Handyman on call

Shop around for reasonable window prices

Shop around for the best price on new windows.
Shop around for the best price on new windows.

Q. I called a replacement window company to see what they could do to replace my old windows that are 20 to 25 years old. I stopped looking when one company ­offered 14 windows for $27,000. I gasped at that and the company went “down” to 14 windows for $19,600. Where can I find replacement windows at a reasonable price and at a reasonable quality?


BOB FISHER, Weymouth

A. Duh and double duh! It seems that greedy-gut companies have the idea that if people are naive enough to pay such high prices, they are glad to accommodate them. Do the math: The first offer comes to $1,928 each window. The second offer came way down to $1,400 each. Several years ago I had eight Harvey replacement all-vinyl windows installed for $3,200. It was a good price for a quality window and in four years they have done yeoman service. Yours may be a little higher because of the time between mine and yours. Call Harvey.


Q. The double swinging hinges on my butler’s pantry doors are falling apart. I can’t find any replacements. Do you know where to get them?

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A. Crown City Hardware has a collection of every kind of hinge, lever, knob (some glass ones, too), and handles you can think of, in brass, wrought iron, and other metals, and all styles. I looked in its catalog without success. Another provider is Whitechapel Ltd. of Jackson, Wyo. For inquiries, call 307-739-9478.

Q. In your March 21st column you mentioned insulating the basement ceiling. Just curious, because I had my home professionally insulated (through the National Grid program) and they did not insulate the ceiling in the basement and I asked why. The response was something along the line that because they also fully “sealed” the basement and the rest of the house (filled in cracks and crevices where cold air could come in and hot air could escape) there would not be much benefit to insulating the ceiling in the basement. I also think (but I’m not sure) that they said we would want some of the heat from the first floor to make its way to the basement to protect pipes from bursting, etc. Does this make any sense to you?


BRIAN GETTY, by e-mail


A. I don’t think the crews hired by National Grid and other firms are in the insulation business, and do not know any more about insulating and sealing than an insulation company. Their explanation that sealing up everything made insulating the basement ceiling unnecessary is simply wrong. A basement should not be made air tight, and that is impossible anyway, and it is best to have it ventilated regularly to allow water vapor to escape. If basements are sealed, they will get musty quickly from condensation of water ­vapor.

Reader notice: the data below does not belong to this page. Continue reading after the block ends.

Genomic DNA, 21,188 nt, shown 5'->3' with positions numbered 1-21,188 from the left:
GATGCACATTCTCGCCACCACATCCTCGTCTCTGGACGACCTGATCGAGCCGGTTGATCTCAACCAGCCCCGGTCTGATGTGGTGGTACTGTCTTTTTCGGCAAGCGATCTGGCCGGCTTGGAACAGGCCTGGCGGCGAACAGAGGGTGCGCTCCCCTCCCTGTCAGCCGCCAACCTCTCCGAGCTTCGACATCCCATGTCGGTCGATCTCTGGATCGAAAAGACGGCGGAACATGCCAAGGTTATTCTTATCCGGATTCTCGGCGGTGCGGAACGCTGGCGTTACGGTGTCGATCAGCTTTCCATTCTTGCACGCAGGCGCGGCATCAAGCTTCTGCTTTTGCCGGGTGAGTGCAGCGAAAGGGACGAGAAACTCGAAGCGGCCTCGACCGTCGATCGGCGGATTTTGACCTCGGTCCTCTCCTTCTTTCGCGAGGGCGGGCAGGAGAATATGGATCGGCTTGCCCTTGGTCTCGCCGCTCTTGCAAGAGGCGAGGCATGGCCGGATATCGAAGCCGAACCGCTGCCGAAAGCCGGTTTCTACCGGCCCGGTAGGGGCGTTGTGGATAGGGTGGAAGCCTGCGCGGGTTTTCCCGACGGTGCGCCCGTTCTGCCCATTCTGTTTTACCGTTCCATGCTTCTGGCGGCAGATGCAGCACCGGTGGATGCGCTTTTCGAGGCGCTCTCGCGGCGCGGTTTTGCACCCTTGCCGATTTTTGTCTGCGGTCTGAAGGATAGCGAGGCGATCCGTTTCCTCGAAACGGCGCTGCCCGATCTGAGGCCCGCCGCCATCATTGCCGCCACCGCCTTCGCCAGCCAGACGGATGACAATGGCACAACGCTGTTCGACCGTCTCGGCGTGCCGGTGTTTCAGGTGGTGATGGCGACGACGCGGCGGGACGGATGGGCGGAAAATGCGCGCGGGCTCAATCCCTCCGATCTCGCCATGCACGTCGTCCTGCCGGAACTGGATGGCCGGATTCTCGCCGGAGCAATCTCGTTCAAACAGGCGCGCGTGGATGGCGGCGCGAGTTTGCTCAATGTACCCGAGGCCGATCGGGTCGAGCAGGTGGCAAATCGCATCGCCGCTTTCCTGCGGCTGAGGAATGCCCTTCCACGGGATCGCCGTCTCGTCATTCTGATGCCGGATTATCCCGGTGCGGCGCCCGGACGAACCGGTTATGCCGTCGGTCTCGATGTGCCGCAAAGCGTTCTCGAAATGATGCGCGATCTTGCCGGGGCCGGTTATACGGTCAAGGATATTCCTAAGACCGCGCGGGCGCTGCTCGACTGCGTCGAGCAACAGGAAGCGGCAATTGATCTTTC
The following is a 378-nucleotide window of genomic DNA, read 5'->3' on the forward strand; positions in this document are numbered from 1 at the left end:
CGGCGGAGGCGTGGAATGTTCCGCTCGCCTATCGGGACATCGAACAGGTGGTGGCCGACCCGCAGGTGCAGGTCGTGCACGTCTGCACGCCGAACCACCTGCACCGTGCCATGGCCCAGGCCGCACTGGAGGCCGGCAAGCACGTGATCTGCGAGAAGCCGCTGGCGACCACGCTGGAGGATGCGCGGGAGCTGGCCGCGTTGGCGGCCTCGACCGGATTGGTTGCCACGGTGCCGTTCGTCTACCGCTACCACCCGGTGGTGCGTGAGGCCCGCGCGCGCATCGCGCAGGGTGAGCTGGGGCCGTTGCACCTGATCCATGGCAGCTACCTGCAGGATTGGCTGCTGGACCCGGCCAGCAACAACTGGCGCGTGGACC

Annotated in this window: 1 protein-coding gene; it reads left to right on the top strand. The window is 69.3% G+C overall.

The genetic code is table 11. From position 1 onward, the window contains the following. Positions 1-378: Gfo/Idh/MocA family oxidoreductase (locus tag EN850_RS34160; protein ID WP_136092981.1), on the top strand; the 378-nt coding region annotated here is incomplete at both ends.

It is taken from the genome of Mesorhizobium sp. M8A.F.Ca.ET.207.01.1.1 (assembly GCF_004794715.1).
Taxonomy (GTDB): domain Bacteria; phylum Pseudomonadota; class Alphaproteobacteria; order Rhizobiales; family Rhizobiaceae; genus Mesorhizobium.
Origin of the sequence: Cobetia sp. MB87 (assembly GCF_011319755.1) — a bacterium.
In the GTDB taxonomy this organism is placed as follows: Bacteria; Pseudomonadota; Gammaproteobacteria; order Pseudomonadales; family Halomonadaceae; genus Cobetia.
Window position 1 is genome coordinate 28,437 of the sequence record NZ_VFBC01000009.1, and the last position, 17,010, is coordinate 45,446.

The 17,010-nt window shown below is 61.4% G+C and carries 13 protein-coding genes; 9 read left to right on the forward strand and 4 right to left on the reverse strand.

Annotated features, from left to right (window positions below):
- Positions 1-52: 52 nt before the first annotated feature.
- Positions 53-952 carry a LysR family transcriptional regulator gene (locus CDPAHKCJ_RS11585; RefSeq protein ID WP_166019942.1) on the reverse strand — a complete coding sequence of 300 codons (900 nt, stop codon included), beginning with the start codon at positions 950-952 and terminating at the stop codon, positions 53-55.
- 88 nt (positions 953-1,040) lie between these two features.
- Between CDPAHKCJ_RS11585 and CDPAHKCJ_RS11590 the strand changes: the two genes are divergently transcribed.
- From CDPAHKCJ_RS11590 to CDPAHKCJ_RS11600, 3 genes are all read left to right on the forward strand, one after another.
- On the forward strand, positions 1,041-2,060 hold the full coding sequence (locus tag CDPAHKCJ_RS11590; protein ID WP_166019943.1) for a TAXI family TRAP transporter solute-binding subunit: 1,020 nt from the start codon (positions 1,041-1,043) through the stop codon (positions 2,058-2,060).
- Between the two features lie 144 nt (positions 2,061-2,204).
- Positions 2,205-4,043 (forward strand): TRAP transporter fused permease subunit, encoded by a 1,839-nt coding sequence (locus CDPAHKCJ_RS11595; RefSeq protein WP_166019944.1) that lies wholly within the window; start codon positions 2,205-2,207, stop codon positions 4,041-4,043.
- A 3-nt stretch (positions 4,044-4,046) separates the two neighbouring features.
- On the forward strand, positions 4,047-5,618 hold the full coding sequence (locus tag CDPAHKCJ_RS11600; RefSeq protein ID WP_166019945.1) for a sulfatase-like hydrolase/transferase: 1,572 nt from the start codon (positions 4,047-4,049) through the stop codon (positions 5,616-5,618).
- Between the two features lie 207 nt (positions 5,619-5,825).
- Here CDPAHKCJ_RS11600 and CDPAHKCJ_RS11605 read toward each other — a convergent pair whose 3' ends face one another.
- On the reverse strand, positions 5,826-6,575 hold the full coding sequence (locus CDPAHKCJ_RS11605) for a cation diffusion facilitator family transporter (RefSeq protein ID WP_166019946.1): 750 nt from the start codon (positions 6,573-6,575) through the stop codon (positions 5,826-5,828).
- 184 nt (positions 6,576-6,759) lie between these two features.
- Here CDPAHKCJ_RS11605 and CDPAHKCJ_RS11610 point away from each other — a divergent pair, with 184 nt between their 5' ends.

Check any new house; I am sure you will see the basement ceiling insulated. Water pipes do not need any heat coming down from the house. All of what you asked about does not make sense to me, as I illustrated above. National Grid’s motives are good, but the execution leaves a little to be desired.

 Insulating the basement ceiling will make those other things unnecessary.

 The only thing you have to do is insulate the basement ceiling with 6-inch ­fiberglass batts with the paper vapor barrier backing up, touching the ceiling above. Or, use a rigid insulation board called Thermax, or Stryofoam insulation board. Cut the boards to fit snugly between joists, and hold them in place by nails driven into joists to act as cleats. Rigid boards come in 1- and 2-inch thicknesses. Put in 3 or 4 inches worth.

Q. I have a beautiful Polish bowl that is stuck in another bowl, and I can’t separate the two, and I don’t want to break either bowl. How can I free them?




I think they said we’d want some of the heat from the first floor to make its way to the basement to protect pipes from bursting, etc. Does this make any sense?

A. Those Polish dishes, plates, and mugs are wonderful and festive; I have a number, and agree that any of them is worth saving. Here’s how: Put the bottom bowl in another bowl filled with very hot water. Put ice cubes in the top bowl and wait. The hot bowl will expand and the cold one will contract, loosening them.

 Nancy responded to tell us the “trick” worked, and asked another question: How can I clear a Waterford crystal rose bowl that has become cloudy?

A. Fill the container with baking soda, water, ice cubes, and lemon juice. Or, add two denture tablets to the water-filled container and leave it overnight.

Old asphalt should be removed before repaving a driveway.

Q. I have a small condo in a 16-unit complex. The association wants to seal all 16 asphalt driveways with a seal coat for $7,000. I read somewhere that seal coating is cosmetic and not worth doing. What do you think?


JOHN, Attleboro

A. Seal coating is indeed 95 percent cosmetic, and might make the driveways pretty, but it is overpriced and not worth spending that kind of money. That $7,000 quote means each driveway owner will pay $437. It’s another boondoggle, like trying to make a warthog pretty.

Q. My asphalt driveway broke up after 40 years of yeoman service. When I have a new one installed, what questions should I ask for a good job?



A. Break up and remove all the old asphalt? Yes — laying a thick or thin layer over the old will not work.

 Lay down 6 inches of crushed stone as a base, good for drainage? Yes.

 How many layers of asphalt should be applied? That depends on the company. Some will apply one thick layer, others will apply two layers: a rough coat and a finish coat.

 Should I seal coat it? No, see above.

Peter Hotton is also in the g section on Thursdays. He is available 1-6 p.m. Tuesdays to answer questions. Call 617-929-2930. Hotton ( also chats online 2-3 p.m. Thursdays. To participate, go to